In short, in four years’ time we may be witness to a world that is barely recognizable, based on what we know as standard operating procedure today. Should one or more of these scenarios come to pass, just imagine the implications for investors, lenders, traders, risk managers and policy makers. In a world in which foreign policy is reduced to a series of business transactions (based on relative costs and benefits), policy making ability becomes the domain of the highest bidder, investment climates may cease to be the domain of equal treatment under the law, and trade policy becomes even more dependent on bilateral treaties, rather than multilateral arrangements.


This article first appeared in the Huffington Post.

 

Daniel Wagner is Managing Director of Risk Cooperative and co-author of the book “Global Risk Agility and Decision Making”.

Daniel Wagner can be reached at: dwagner@riskcooperative.com or 1-203-570-1005.





 


This article is brought to you by the author who owns the copyright to the text.

Should you want to support the author’s creative work you can use the PayPal “Donate” button below.

Your donation is a transaction between you and the author. The proceeds go directly to the author’s PayPal account in full less PayPal’s commission.

Facts & Arts neither receives information about you, nor of your donation, nor does Facts & Arts receive a commission.

Facts & Arts does not pay the author, nor takes paid by the author, for the posting of the author's material on Facts & Arts. Facts & Arts finances its operations by selling advertising space.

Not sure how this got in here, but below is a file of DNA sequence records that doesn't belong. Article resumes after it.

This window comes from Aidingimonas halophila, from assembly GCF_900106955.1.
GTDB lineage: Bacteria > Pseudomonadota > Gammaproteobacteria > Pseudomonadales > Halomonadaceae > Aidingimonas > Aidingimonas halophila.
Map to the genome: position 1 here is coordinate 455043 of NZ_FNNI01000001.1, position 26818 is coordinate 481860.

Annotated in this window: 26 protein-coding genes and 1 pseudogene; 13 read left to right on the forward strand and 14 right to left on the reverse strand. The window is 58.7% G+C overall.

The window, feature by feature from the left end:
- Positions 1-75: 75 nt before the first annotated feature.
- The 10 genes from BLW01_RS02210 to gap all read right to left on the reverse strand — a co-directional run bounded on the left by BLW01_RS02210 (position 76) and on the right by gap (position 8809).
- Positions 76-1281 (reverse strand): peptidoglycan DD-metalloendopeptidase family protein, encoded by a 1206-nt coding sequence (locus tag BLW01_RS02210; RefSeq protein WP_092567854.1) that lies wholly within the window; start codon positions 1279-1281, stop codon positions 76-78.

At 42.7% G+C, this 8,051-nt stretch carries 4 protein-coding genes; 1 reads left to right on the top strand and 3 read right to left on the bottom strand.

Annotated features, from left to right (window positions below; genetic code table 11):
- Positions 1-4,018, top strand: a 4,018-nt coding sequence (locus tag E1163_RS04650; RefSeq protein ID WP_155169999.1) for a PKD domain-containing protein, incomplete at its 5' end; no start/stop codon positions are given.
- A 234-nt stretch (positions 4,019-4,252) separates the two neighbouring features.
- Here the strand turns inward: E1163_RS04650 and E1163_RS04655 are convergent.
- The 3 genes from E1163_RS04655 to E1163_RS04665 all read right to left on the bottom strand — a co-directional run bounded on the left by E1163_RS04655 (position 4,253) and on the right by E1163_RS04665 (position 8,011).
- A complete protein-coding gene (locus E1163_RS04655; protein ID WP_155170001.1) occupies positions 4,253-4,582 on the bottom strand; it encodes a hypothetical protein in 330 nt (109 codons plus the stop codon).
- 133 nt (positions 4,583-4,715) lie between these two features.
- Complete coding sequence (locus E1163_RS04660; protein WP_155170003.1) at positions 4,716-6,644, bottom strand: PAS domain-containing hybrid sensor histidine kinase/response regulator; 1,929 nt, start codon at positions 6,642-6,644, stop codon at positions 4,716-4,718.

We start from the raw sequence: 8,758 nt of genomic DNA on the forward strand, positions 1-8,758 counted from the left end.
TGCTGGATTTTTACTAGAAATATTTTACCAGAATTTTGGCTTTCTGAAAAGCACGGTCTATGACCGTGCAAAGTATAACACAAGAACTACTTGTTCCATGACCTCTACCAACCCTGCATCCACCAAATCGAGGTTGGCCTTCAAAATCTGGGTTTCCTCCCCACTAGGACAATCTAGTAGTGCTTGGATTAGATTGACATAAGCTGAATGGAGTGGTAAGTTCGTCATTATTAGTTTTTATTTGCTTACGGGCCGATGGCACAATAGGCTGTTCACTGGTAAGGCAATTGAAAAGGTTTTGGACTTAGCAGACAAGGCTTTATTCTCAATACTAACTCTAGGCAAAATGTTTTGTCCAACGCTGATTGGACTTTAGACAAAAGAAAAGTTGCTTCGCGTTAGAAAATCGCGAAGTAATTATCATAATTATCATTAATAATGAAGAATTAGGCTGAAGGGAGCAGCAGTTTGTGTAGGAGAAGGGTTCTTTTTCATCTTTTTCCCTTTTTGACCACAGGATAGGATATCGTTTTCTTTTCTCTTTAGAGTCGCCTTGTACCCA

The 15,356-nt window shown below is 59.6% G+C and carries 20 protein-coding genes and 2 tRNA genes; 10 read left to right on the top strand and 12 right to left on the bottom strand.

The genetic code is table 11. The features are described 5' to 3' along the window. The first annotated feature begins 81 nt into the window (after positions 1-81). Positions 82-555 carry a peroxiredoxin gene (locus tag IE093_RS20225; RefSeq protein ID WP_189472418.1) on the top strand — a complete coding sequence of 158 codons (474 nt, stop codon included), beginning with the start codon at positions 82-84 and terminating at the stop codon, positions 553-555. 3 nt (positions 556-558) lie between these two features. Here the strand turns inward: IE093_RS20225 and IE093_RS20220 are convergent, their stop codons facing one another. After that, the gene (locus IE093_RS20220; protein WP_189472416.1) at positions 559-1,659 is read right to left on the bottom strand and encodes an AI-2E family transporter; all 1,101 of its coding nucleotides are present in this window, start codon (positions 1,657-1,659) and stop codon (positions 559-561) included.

Browse articles by author

More Essays

Jun 29th 2020
EXTRACT: "Numerous studies have shown that children who grow up in more deprived neighbourhoods tend to have worse physical health as adults compared to those raised in more affluent areas. This is the case even when researchers take into account family income and education, and whether or not parents have major illnesses. In order to address this health disparity, researchers need to understand how those living in disadvantaged neighbourhoods end up with worse health outcomes. Our team’s latest study has highlighted one potential way your childhood neighbourhood may influence your health for years to come. It might do so through changing how the activity of your genes is regulated."
Jun 29th 2020
EXTRACT: "Ruth Poniarski is a painter and the author of Journey of the Self: Memoir of an Artist (Warren Publishing, 2020), in which she tells the story of her decade long struggle with mental illness, a “spiraling malady” which led her into a “pattern of psychosis”. I recently had the opportunity to talk with Poniarski about her life and work, and how she eventually overcame her demons."
Jun 27th 2020
EXTRACT: "I know I’m good in a couple of things, really good in a few things, and that’s enough. My confidence is big enough that I can really let people grow next to me, it’s no problem. I need experts around me. It’s really very important that you are empathetic, that you try to understand the people around you, and that you give real support to the people around you."
Jun 27th 2020
An essay about the "the enormously influential 1940 'Head of Christ' painting by evangelical Warner E. Sallman" pictured below.
Jun 17th 2020
EXTRACT: "The diverse, non-human life forms that live in our guts – known as our microbiome – are crucial to our health. A disrupted balance of these contribute to a range of disorders and diseases, including obesity, diabetes, inflammatory bowel disease. It could even affect our mental health..... It’s well known that the microbes living in our guts are altered through diet. For example, including dietary fibre and dairy products in our diets encourages the growth of beneficial bacteria. But mounting evidence suggests that exercise can also modify the types of bacteria that reside within our guts."